New from Rolex for 2017: souped-up queens of the hydrosphere
Rolex unites all watchmaking enthusiasts around a common passion for products steeped in history and strong brand image. We bring you the latest additions to the nautical world for plumbing the ocean depths and sailing the high seas…
The world is a global village bound tightly together by its manifold communication possibilities. Some watchmaking creations embody the very essence of adventure and carry within them the seeds of excellence. Such is the case of the Oyster Perpetual Sea-Dweller watch, designed by Rolex in 1967 to meet the needs of professional divers.
A new breed of adventure-seeker had come into existence. In order to penetrate the murky depths of the underwater abyss, these aquanauts would rely on synthetic breathing gases composed of oxygen and helium. And to assist them in their submarine endeavours, the engineers at Rolex fitted their watches with a helium valve to the left of the case-middle. The result? These heroes of the hydrosphere, in particular the famous Comex divers, went on to make history with a 1978 model that boasted a tremendous 1220 meters depth rating. By way of anecdote, Henri-Germain Delauze, founder of the Compagnie Maritime d'Expertises (commonly known as La Comex) once said: 'In diving, time is an essential factor. Having an accurate, robust, dependable watch was of vital importance.'
A legend reworked
Time, however, is not immutable and enthusiasts' tastes change. As a result, the current Oyster Perpetual Sea-Dweller, ref. 116600 measuring 40 mm in diameter, crafted in 904L steel with Cerachrom bezel, could not help but swim with the current tide. For its fiftieth anniversary, this go-to watch has undergone major rejuvenation. Heralded as the new heroine of the hydrosphere and filling the gap between the Deep-Sea and the Submariner, this truly professional watchmaking icon has just been given a new 904L steel case, now a slightly larger 43 mm in diameter. Naturally, it has retained the helium valve at 9 o'clock on the side of the case-middle, the rotating uni-directional Verachrom bezel and rugged sapphire crystal, but for the first time in its history a 'Cyclops' loupe has also been added.
Being the most superlative edition of all the superlative models, it is therefore not only more imposing and more legible, but also, thanks to the incorporation of a new calibre ref.3235, more accurate. The new calibre is housed within a case water-resistant to 1220 meters and comprises a Chronergy escapement offering optimised efficiency, complete with blue paramagnetic Parachrom hairspring guaranteeing Superlative Chronometer accuracy. Superlative Chronometer is a registered trade name, which guarantees to maintain a maximum accuracy of -2 to +2 seconds of variation per day.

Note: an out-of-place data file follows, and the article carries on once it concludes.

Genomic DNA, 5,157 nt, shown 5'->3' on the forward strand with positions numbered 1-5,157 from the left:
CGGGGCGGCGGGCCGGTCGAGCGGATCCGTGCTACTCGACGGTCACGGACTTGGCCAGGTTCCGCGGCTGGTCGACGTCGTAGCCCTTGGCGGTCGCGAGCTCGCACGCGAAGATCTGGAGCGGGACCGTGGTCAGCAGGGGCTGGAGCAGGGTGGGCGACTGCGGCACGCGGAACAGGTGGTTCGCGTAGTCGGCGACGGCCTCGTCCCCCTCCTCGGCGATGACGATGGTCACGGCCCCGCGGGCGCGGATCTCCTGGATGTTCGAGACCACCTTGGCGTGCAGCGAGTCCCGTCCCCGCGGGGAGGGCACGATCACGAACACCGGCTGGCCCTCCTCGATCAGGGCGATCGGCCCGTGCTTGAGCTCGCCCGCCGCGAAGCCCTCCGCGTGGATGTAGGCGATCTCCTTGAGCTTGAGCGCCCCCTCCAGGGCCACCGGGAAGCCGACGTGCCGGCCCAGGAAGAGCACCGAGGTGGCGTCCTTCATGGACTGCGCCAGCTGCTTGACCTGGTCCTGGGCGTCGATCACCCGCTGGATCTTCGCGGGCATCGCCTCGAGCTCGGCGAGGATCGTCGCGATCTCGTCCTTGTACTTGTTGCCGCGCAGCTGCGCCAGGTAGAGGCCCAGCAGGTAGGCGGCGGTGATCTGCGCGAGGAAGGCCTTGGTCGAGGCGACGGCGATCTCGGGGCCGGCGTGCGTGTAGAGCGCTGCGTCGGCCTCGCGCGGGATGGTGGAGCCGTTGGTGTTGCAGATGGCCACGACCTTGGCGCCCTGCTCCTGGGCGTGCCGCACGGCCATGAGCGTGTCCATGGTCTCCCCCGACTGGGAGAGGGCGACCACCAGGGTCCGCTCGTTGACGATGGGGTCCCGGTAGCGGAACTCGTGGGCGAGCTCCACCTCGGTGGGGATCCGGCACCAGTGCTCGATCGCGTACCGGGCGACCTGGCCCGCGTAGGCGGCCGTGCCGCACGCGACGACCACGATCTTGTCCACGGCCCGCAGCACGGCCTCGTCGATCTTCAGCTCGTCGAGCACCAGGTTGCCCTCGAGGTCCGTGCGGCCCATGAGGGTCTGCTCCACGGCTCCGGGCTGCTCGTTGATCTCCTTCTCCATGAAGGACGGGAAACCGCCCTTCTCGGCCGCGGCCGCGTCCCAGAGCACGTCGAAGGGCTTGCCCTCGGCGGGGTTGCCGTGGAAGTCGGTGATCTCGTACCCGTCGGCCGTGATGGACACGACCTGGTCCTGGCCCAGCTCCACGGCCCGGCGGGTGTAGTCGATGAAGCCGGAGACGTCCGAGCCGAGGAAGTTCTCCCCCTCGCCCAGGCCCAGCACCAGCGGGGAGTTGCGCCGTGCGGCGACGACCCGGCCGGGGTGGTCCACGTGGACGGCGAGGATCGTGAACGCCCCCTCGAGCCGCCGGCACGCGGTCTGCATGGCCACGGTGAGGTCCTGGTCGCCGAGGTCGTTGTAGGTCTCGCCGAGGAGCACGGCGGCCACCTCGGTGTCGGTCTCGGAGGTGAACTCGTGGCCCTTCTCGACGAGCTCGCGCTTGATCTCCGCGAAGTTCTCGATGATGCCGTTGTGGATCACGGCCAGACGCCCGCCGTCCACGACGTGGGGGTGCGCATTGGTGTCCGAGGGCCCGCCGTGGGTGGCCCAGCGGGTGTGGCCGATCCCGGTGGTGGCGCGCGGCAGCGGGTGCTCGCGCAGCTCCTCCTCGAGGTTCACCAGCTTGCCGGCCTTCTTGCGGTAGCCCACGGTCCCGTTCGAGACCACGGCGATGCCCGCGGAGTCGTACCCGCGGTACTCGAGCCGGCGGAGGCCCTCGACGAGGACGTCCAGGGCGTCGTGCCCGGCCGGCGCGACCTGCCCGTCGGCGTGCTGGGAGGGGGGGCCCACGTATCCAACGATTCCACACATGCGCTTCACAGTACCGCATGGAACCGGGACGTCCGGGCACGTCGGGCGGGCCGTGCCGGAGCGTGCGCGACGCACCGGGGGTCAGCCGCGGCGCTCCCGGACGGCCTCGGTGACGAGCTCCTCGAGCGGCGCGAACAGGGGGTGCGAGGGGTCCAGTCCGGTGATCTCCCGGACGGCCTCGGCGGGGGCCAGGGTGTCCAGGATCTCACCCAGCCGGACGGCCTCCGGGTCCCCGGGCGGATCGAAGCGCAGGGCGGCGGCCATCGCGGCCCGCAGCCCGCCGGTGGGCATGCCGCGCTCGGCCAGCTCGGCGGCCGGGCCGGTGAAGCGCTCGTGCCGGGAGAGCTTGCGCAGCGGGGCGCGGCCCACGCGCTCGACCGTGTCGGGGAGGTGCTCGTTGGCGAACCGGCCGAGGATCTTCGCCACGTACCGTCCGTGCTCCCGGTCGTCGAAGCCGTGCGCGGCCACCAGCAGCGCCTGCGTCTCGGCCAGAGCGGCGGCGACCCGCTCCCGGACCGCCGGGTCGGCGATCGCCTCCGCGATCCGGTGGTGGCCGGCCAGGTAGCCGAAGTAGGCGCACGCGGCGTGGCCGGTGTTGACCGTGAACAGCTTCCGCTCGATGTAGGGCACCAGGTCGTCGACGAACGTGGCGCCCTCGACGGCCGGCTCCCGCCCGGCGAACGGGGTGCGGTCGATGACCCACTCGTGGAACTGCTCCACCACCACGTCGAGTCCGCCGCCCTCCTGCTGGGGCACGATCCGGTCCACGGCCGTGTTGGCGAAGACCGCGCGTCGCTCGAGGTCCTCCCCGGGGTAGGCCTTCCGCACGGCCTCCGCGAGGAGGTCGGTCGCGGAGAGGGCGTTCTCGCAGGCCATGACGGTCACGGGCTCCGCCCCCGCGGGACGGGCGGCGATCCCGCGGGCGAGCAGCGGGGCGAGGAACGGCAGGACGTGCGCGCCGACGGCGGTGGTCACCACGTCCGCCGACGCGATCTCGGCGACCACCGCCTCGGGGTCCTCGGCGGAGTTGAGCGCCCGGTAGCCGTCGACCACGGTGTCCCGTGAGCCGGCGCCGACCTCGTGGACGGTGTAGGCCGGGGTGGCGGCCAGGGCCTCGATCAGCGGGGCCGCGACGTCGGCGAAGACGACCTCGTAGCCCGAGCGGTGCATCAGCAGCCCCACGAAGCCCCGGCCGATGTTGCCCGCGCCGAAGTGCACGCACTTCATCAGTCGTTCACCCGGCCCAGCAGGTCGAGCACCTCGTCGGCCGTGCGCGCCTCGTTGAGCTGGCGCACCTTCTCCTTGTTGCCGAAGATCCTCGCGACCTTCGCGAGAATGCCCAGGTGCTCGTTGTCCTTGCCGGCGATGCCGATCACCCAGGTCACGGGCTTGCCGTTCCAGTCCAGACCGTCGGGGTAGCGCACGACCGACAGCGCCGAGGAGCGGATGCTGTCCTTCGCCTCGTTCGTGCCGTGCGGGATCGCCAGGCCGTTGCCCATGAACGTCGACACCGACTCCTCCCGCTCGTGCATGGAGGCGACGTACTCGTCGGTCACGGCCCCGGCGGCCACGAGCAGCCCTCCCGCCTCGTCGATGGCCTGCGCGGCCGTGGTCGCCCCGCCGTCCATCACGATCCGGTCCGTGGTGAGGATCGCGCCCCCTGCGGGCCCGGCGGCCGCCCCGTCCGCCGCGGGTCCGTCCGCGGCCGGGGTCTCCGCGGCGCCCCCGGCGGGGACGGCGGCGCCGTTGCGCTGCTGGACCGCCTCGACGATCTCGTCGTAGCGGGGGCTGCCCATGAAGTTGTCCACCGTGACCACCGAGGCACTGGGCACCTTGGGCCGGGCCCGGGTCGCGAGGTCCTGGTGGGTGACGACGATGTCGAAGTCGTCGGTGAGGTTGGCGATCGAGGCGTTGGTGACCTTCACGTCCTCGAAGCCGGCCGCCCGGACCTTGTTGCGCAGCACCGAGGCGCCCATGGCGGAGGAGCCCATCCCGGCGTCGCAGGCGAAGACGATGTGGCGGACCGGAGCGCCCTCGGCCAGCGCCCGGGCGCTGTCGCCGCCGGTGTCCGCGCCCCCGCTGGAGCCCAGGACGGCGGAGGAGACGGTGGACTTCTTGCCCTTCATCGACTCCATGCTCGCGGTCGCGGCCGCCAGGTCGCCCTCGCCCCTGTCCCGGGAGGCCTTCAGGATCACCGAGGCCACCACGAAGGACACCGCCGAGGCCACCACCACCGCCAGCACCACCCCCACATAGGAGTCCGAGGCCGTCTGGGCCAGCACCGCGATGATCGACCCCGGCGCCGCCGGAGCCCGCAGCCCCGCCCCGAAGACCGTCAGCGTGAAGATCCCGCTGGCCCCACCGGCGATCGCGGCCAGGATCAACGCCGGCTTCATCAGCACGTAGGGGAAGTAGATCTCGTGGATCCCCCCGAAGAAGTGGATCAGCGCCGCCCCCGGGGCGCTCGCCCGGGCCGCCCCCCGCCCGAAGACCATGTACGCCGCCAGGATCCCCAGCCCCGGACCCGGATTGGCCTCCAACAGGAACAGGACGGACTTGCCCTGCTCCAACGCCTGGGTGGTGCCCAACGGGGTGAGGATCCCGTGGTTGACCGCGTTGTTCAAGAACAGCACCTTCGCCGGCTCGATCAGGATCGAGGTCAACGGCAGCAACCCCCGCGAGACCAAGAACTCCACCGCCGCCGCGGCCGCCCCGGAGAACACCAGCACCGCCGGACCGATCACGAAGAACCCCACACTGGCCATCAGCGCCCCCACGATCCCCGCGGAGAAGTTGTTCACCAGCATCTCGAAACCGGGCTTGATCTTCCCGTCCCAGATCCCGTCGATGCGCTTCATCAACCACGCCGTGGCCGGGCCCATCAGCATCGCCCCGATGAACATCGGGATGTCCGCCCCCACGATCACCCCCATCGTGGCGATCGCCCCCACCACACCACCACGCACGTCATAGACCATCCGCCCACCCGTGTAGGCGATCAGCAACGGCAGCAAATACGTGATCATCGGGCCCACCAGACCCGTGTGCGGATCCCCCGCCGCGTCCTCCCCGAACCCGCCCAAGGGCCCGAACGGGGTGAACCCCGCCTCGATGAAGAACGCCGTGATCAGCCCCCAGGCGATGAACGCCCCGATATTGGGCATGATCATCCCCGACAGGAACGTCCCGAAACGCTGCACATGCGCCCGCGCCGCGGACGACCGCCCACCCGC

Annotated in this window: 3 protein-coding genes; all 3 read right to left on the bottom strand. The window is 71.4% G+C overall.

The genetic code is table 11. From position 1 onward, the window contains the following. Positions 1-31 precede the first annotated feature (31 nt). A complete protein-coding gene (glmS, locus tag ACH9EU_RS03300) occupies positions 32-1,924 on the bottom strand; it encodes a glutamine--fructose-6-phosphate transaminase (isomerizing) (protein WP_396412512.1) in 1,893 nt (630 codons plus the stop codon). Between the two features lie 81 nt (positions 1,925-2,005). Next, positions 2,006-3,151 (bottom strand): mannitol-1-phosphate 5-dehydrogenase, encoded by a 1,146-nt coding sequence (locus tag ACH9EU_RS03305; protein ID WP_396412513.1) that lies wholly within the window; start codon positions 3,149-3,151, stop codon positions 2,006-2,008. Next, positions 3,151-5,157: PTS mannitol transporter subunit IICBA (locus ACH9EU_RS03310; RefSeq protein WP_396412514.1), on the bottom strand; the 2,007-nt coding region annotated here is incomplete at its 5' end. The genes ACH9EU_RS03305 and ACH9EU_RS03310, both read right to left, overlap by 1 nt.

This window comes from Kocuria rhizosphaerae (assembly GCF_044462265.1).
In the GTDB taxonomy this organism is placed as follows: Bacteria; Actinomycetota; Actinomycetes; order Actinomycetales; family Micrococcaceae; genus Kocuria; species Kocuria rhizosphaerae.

What's more, this paragon of efficiency explicitly sports its name "Sea-Dweller" in red in a graphical design touch that will appeal greatly to collectors. Like all the professional timepieces, it comes with a sturdy Oyster bracelet secured by an Oysterlock safety clasp featuring Fliplock diver's extension and Glidelock-type fine adjustment technology.
Equipped for the big departure
Of all the watches on offer for skippers, the Oyster Perpetual Yacht-Master II chronograph watch is no doubt the most famous, but it is also the most efficient. Launched in 2007, it immediately knocked its rivals out of the park, since Rolex is the only brand considered to cater closely to the real needs of sailors a few minutes away from the signal announcing the start of a regatta.
Rolex Oyster Perpetual Yacht-Master II ref. 116680
Obviously, since its launch just 10 years ago, this incredibly efficient timekeeper has come under some competition from rivalling programmable regatta countdown displays. But competitive watchmakers, who are active in the sailing world, clearly lack the expertise of Rolex, the "Crown", when it comes to regattas. None of the existing references, such as the famous Yacht-Master II, boasts a mechanism that will allow the countdown time to be adjusted to that of the RC boat, in other words synchronised with the organisers' start signal.
This particular functionality may appear rather superfluous, but every mariner knows that it's virtually impossible to detect the start of the countdown from a gunshot or a signal on VHF. It's especially difficult, due to the huge amount of noise on board when the boat is preparing for the off. The noise of the sails flapping in the wind, the sheets drumming against the deck, the sound of the crashing waves and the skipper yelling out his commands... it's highly unlikely the skipper will hit the button at exactly the right moment. Therefore it's very important to be able, as it is on this timepiece restyled for enhanced dial legibility, to synchronise with the start of countdown, as one might with a flyback. Once the boats are given the off and the whole crew is on the alert, it's obviously much easier to follow the countdown with flags, on VHF or with a gunshot. Once all the calibrations are made, all that remains is for the skipper to get away as fast as he can on the start signal in order to secure a chance of winning the race…
One thing's for certain, this model, water-resistant to 100 metres, endowed with a Ring Command rotating bezel and available in 904L steel, Rolesor, white gold or yellow gold, boasts the Superlative Chronometer certification that has been in existence since 2015, plus an international 5-year warranty.